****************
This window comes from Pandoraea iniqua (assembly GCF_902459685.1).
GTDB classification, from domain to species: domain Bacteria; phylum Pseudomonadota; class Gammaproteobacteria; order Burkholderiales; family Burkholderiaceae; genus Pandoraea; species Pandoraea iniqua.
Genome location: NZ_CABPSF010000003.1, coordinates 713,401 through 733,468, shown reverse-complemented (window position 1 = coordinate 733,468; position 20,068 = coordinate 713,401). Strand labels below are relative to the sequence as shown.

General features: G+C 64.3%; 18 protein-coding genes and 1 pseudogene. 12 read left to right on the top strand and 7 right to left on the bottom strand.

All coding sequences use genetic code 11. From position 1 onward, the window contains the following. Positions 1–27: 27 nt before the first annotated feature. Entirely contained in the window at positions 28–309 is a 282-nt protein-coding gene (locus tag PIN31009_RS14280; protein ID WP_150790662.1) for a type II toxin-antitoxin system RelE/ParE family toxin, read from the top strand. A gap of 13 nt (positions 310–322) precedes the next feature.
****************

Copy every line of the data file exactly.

This window comes from Pandoraea iniqua (assembly GCF_902459685.1).
GTDB classification, from domain to species: domain Bacteria; phylum Pseudomonadota; class Gammaproteobacteria; order Burkholderiales; family Burkholderiaceae; genus Pandoraea; species Pandoraea iniqua.
Genome location: NZ_CABPSF010000003.1, coordinates 713,401 through 733,468, shown reverse-complemented (window position 1 = coordinate 733,468; position 20,068 = coordinate 713,401). Strand labels below are relative to the sequence as shown.

General features: G+C 64.3%; 18 protein-coding genes and 1 pseudogene. 12 read left to right on the top strand and 7 right to left on the bottom strand.

All coding sequences use genetic code 11. From position 1 onward, the window contains the following. Positions 1–27: 27 nt before the first annotated feature. Entirely contained in the window at positions 28–309 is a 282-nt protein-coding gene (locus tag PIN31009_RS14280; protein ID WP_150790662.1) for a type II toxin-antitoxin system RelE/ParE family toxin, read from the top strand. A gap of 13 nt (positions 310–322) precedes the next feature.